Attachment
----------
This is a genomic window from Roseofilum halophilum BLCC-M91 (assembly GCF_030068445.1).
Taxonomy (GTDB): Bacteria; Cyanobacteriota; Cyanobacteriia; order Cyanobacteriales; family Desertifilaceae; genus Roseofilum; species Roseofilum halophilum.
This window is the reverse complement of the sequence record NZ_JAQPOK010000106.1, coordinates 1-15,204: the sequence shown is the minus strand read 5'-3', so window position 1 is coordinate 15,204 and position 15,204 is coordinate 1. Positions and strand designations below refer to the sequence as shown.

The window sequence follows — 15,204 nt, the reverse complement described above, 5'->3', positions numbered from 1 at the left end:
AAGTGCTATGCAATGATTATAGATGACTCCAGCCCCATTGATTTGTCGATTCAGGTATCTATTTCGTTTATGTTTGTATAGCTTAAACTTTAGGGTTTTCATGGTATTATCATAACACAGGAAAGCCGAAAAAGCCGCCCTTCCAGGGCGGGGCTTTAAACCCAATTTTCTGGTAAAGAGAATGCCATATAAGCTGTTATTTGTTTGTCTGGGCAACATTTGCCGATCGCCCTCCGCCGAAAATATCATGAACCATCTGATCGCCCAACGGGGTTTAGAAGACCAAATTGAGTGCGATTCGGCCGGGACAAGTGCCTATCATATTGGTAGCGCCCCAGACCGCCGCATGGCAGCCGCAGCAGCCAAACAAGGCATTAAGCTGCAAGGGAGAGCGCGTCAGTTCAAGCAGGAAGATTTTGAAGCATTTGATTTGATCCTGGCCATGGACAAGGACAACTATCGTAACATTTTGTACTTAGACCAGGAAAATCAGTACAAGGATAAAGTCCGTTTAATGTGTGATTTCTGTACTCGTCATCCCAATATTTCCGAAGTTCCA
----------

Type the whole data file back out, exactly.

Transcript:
This is a genomic window from Roseofilum halophilum BLCC-M91 (assembly GCF_030068445.1).
Taxonomy (GTDB): Bacteria; Cyanobacteriota; Cyanobacteriia; order Cyanobacteriales; family Desertifilaceae; genus Roseofilum; species Roseofilum halophilum.
This window is the reverse complement of the sequence record NZ_JAQPOK010000106.1, coordinates 1-15,204: the sequence shown is the minus strand read 5'-3', so window position 1 is coordinate 15,204 and position 15,204 is coordinate 1. Positions and strand designations below refer to the sequence as shown.

The window sequence follows — 15,204 nt, the reverse complement described above, 5'->3', positions numbered from 1 at the left end:
AAGTGCTATGCAATGATTATAGATGACTCCAGCCCCATTGATTTGTCGATTCAGGTATCTATTTCGTTTATGTTTGTATAGCTTAAACTTTAGGGTTTTCATGGTATTATCATAACACAGGAAAGCCGAAAAAGCCGCCCTTCCAGGGCGGGGCTTTAAACCCAATTTTCTGGTAAAGAGAATGCCATATAAGCTGTTATTTGTTTGTCTGGGCAACATTTGCCGATCGCCCTCCGCCGAAAATATCATGAACCATCTGATCGCCCAACGGGGTTTAGAAGACCAAATTGAGTGCGATTCGGCCGGGACAAGTGCCTATCATATTGGTAGCGCCCCAGACCGCCGCATGGCAGCCGCAGCAGCCAAACAAGGCATTAAGCTGCAAGGGAGAGCGCGTCAGTTCAAGCAGGAAGATTTTGAAGCATTTGATTTGATCCTGGCCATGGACAAGGACAACTATCGTAACATTTTGTACTTAGACCAGGAAAATCAGTACAAGGATAAAGTCCGTTTAATGTGTGATTTCTGTACTCGTCATCCCAATATTTCCGAAGTTCCA